It’s officially summer time—the season of backyard barbeques, pool parties and campfires. But, with a general uptick in time spent outdoors during the warmer months comes an increased risk of encountering yellow jackets, wasps, hornets and other stinging insects.
Stinging insects are most active in the summer and early fall as they forage for food, which is why we frequently see them abuzz around our properties this time of year. Reports state that stinging insects send more than half a million people to the emergency room every year, so it’s important to take the proper precautions to keep them at bay, especially during outdoor gatherings with family and friends where food and drinks are often abundant.
Heed the following expert advice from the National Pest Management Association (NPMA) on stinging insect prevention:
- Seal all visible cracks and crevices to keep stinging insects from moving indoors, and regularly inspect around the perimeter of the home for nests.
- During a picnic, cover all food when outside and be sure to keep tight fitting lids on trash bins. If a stinging insect tries to land on your food, do not swat at it.
- Drink out of clear containers, as stinging insects can sneak into aluminum cans unnoticed.
- If spending long periods of time outdoors, skip the perfume, cologne or scented body wash in favor of unscented shampoos, soaps and lotions. Yellowjackets and other stinging insects are attracted to sweet-smelling fragrances.
- Wear closed-toe shoes, especially in grassy areas where hornets and other pests often nest.
- If you find a stinging insect nest on the property, don’t attempt to remove it on your own. Instead, contact a licensed pest control professional.
If You Get Stung
If you find yourself stung by one of these insects, wash the area immediately with soap and cold water. Then, hold a cold compress such as an ice pack to the stung area. If the sting is on a limb, elevate it. If needed, over the counter nonsteroidal anti-inflammatory drugs (NSAIDs) can help reduce pain, while an antihistamine and hydrocortisone ointment can help calm the local reaction. If the local reaction worsens, visit your doctor. They can prescribe an oral steroid or antihistamine to help lessen the reaction.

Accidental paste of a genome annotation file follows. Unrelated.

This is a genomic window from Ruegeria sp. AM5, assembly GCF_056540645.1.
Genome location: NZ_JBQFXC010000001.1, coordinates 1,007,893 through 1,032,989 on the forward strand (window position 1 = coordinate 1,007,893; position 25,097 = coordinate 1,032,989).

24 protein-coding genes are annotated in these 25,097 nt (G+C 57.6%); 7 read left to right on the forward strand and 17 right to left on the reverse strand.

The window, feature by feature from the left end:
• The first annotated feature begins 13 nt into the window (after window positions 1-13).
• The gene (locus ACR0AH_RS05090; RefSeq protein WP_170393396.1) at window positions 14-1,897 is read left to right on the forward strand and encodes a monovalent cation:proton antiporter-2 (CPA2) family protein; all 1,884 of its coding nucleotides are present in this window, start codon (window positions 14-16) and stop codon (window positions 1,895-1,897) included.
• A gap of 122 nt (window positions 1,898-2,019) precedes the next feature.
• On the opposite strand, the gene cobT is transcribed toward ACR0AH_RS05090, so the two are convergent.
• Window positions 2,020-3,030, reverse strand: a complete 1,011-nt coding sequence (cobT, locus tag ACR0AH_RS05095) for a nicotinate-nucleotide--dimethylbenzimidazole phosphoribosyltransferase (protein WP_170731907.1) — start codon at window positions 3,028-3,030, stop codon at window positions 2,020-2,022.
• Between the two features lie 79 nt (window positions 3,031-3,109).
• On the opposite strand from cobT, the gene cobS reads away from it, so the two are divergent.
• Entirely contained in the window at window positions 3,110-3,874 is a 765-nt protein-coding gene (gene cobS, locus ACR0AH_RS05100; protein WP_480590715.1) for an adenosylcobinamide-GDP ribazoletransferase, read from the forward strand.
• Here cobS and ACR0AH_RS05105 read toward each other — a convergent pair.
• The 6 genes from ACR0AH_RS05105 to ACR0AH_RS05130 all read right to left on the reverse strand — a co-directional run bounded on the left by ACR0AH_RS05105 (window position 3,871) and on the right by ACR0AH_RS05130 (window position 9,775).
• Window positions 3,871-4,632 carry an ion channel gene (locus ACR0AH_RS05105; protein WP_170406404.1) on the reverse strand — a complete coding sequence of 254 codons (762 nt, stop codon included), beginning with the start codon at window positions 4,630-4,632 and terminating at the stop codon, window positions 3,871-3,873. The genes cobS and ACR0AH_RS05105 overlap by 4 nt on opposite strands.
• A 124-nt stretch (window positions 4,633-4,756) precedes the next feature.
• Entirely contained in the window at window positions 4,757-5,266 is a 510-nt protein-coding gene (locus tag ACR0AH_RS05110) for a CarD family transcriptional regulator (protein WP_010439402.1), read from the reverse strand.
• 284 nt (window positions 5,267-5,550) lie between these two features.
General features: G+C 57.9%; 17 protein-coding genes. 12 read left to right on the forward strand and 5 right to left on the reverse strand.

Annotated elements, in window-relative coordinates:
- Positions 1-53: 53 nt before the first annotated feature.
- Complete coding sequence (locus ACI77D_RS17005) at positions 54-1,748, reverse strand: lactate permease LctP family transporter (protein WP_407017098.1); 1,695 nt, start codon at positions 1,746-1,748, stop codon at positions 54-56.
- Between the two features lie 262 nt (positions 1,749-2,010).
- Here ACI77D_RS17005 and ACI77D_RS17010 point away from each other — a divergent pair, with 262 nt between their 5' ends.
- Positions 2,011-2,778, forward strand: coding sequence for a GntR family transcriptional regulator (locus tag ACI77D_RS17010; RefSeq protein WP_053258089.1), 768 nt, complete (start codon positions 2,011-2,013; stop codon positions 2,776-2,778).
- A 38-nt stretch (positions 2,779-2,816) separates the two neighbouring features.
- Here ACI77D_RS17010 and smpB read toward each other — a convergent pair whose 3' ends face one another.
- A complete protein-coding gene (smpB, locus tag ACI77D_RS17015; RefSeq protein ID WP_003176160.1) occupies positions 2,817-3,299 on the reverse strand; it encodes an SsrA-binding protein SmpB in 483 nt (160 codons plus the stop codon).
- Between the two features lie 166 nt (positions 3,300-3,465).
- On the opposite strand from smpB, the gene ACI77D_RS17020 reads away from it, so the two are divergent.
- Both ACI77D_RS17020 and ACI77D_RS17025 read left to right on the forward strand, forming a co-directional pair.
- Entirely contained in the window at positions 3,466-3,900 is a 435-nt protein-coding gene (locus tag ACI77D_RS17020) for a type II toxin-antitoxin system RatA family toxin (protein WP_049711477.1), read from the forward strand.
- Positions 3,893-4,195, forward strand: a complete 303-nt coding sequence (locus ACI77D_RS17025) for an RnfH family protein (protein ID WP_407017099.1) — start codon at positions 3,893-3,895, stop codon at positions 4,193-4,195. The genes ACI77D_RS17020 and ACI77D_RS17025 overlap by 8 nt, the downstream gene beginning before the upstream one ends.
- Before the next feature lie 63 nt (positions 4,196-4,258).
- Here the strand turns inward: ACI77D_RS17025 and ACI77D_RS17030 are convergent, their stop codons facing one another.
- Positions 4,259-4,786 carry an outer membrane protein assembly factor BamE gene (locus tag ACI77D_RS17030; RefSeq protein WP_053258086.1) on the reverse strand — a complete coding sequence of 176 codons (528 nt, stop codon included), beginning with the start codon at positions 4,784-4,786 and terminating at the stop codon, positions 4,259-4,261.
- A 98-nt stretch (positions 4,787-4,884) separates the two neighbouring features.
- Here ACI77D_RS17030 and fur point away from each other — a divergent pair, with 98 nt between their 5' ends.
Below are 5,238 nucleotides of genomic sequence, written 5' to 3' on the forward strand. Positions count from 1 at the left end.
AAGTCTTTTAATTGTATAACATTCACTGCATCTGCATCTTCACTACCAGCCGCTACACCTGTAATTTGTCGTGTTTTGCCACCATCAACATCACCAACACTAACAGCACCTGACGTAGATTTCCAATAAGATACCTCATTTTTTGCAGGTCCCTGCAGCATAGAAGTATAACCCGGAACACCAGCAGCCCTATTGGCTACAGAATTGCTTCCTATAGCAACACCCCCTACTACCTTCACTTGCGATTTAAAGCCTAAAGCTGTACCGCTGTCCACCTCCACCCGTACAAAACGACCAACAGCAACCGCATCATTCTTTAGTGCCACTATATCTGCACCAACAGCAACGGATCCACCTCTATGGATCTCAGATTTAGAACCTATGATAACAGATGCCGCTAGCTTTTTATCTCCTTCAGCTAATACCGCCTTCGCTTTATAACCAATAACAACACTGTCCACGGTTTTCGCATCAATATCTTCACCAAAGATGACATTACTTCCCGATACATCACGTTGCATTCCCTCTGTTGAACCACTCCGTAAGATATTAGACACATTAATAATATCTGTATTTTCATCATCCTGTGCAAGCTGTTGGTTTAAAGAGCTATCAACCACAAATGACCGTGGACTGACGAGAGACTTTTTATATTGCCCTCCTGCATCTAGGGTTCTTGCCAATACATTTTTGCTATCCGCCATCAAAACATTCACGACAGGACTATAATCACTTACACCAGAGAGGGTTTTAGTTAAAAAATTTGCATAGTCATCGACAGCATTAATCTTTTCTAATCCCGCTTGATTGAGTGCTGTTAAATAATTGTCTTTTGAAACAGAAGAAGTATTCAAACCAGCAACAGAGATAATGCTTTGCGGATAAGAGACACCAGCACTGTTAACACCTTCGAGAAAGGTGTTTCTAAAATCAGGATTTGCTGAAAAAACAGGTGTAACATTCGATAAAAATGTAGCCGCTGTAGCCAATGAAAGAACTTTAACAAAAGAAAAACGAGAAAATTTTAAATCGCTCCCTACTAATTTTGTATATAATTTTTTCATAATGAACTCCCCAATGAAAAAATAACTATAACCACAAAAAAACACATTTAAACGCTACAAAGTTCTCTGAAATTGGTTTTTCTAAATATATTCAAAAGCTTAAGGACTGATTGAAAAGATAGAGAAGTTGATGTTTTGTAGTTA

There is a plethora of traditional home remedies that have been suggested for stings including damp pastes made of tobacco, salt, baking soda, toothpaste, clay, garlic, window cleaner, onions, aspirin or even copper coins taped over the sting. There is little concrete evidence to support the use of these remedies. The truth is that neutralizing a sting is unlikely because the venom is injected under the skin and into the tissue, where anything that is topically applied will not readily penetrate.
In rare cases, about 3 percent of the population experience a severe allergic reaction known as anaphylaxis. These reactions can be life threatening and require immediate medical attention. Symptoms of anaphylaxis include generalized itching, rashes or hives, tightness or swelling in the throat, upset stomach, including pain, nausea and vomiting, as well as dizziness. In one percent of anaphylaxis cases, people may experience severe shortness of breath, a drop in blood pressure, loss of consciousness and shock. Insect stings are the number one cause of anaphylaxis related deaths in the United States.
If you notice stinging insects around your home or business, we can help. Our team will provide a free inspection of your property and create a plan to eliminate these pests. Simply fill out this form and a team member will be in touch.